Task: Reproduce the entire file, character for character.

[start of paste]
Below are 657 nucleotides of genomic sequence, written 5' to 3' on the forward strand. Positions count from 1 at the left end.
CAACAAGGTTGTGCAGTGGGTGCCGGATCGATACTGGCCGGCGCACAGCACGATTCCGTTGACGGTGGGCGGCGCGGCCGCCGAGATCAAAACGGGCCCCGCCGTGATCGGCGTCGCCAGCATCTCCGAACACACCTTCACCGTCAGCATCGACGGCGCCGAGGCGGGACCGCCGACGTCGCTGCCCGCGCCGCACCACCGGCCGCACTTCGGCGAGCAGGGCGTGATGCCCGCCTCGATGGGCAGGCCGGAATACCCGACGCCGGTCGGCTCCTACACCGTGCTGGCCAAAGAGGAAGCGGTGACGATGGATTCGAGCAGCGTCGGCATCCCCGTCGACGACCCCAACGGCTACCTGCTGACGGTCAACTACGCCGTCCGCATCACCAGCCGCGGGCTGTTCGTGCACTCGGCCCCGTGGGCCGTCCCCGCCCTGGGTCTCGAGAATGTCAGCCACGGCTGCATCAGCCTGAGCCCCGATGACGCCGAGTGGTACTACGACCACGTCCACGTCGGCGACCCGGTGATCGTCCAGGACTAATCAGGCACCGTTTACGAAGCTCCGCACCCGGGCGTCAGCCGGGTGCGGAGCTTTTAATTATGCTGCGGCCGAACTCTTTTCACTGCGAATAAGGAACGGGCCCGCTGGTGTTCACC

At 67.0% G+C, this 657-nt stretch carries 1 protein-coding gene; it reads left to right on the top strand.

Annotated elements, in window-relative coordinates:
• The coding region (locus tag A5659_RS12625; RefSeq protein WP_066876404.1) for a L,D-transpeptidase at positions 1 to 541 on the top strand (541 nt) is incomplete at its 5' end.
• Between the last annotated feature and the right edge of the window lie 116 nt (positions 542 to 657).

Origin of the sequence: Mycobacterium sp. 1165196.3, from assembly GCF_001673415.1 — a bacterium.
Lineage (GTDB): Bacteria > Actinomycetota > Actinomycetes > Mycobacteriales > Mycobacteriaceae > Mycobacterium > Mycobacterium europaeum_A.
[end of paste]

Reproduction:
Below are 657 nucleotides of genomic sequence, written 5' to 3' on the forward strand. Positions count from 1 at the left end.
CAACAAGGTTGTGCAGTGGGTGCCGGATCGATACTGGCCGGCGCACAGCACGATTCCGTTGACGGTGGGCGGCGCGGCCGCCGAGATCAAAACGGGCCCCGCCGTGATCGGCGTCGCCAGCATCTCCGAACACACCTTCACCGTCAGCATCGACGGCGCCGAGGCGGGACCGCCGACGTCGCTGCCCGCGCCGCACCACCGGCCGCACTTCGGCGAGCAGGGCGTGATGCCCGCCTCGATGGGCAGGCCGGAATACCCGACGCCGGTCGGCTCCTACACCGTGCTGGCCAAAGAGGAAGCGGTGACGATGGATTCGAGCAGCGTCGGCATCCCCGTCGACGACCCCAACGGCTACCTGCTGACGGTCAACTACGCCGTCCGCATCACCAGCCGCGGGCTGTTCGTGCACTCGGCCCCGTGGGCCGTCCCCGCCCTGGGTCTCGAGAATGTCAGCCACGGCTGCATCAGCCTGAGCCCCGATGACGCCGAGTGGTACTACGACCACGTCCACGTCGGCGACCCGGTGATCGTCCAGGACTAATCAGGCACCGTTTACGAAGCTCCGCACCCGGGCGTCAGCCGGGTGCGGAGCTTTTAATTATGCTGCGGCCGAACTCTTTTCACTGCGAATAAGGAACGGGCCCGCTGGTGTTCACC

At 67.0% G+C, this 657-nt stretch carries 1 protein-coding gene; it reads left to right on the top strand.

Annotated elements, in window-relative coordinates:
• The coding region (locus tag A5659_RS12625; RefSeq protein WP_066876404.1) for a L,D-transpeptidase at positions 1 to 541 on the top strand (541 nt) is incomplete at its 5' end.
• Between the last annotated feature and the right edge of the window lie 116 nt (positions 542 to 657).

Origin of the sequence: Mycobacterium sp. 1165196.3, from assembly GCF_001673415.1 — a bacterium.
Lineage (GTDB): Bacteria > Actinomycetota > Actinomycetes > Mycobacteriales > Mycobacteriaceae > Mycobacterium > Mycobacterium europaeum_A.